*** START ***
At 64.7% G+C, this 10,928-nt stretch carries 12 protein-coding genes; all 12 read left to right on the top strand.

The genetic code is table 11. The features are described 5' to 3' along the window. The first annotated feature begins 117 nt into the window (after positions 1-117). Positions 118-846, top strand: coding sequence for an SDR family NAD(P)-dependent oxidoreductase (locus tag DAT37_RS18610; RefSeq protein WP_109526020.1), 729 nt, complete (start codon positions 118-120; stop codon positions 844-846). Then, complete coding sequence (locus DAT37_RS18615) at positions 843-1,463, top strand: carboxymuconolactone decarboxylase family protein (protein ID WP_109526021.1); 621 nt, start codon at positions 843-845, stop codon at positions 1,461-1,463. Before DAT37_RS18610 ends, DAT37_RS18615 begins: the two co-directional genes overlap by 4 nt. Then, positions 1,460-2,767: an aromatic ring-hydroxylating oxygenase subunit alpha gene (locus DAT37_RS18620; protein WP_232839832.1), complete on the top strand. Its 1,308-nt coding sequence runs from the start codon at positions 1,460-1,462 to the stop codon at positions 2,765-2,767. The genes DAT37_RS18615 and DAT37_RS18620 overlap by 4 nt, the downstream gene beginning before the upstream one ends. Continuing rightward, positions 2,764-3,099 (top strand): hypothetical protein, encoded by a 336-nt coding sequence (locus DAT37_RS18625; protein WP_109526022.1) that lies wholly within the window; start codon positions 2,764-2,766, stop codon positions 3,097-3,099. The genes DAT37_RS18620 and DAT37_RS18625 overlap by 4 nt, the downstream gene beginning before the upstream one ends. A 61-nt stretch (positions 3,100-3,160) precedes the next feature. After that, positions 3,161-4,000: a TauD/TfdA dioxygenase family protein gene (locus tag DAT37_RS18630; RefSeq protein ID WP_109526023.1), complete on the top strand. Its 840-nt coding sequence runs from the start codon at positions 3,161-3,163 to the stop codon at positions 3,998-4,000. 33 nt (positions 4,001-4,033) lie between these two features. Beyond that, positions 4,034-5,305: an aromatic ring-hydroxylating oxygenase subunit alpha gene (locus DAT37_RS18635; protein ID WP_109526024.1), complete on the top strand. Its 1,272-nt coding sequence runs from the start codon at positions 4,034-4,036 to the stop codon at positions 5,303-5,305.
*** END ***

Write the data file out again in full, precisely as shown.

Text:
At 64.7% G+C, this 10,928-nt stretch carries 12 protein-coding genes; all 12 read left to right on the top strand.

The genetic code is table 11. The features are described 5' to 3' along the window. The first annotated feature begins 117 nt into the window (after positions 1-117). Positions 118-846, top strand: coding sequence for an SDR family NAD(P)-dependent oxidoreductase (locus tag DAT37_RS18610; RefSeq protein WP_109526020.1), 729 nt, complete (start codon positions 118-120; stop codon positions 844-846). Then, complete coding sequence (locus DAT37_RS18615) at positions 843-1,463, top strand: carboxymuconolactone decarboxylase family protein (protein ID WP_109526021.1); 621 nt, start codon at positions 843-845, stop codon at positions 1,461-1,463. Before DAT37_RS18610 ends, DAT37_RS18615 begins: the two co-directional genes overlap by 4 nt. Then, positions 1,460-2,767: an aromatic ring-hydroxylating oxygenase subunit alpha gene (locus DAT37_RS18620; protein WP_232839832.1), complete on the top strand. Its 1,308-nt coding sequence runs from the start codon at positions 1,460-1,462 to the stop codon at positions 2,765-2,767. The genes DAT37_RS18615 and DAT37_RS18620 overlap by 4 nt, the downstream gene beginning before the upstream one ends. Continuing rightward, positions 2,764-3,099 (top strand): hypothetical protein, encoded by a 336-nt coding sequence (locus DAT37_RS18625; protein WP_109526022.1) that lies wholly within the window; start codon positions 2,764-2,766, stop codon positions 3,097-3,099. The genes DAT37_RS18620 and DAT37_RS18625 overlap by 4 nt, the downstream gene beginning before the upstream one ends. A 61-nt stretch (positions 3,100-3,160) precedes the next feature. After that, positions 3,161-4,000: a TauD/TfdA dioxygenase family protein gene (locus tag DAT37_RS18630; RefSeq protein ID WP_109526023.1), complete on the top strand. Its 840-nt coding sequence runs from the start codon at positions 3,161-3,163 to the stop codon at positions 3,998-4,000. 33 nt (positions 4,001-4,033) lie between these two features. Beyond that, positions 4,034-5,305: an aromatic ring-hydroxylating oxygenase subunit alpha gene (locus DAT37_RS18635; protein ID WP_109526024.1), complete on the top strand. Its 1,272-nt coding sequence runs from the start codon at positions 4,034-4,036 to the stop codon at positions 5,303-5,305.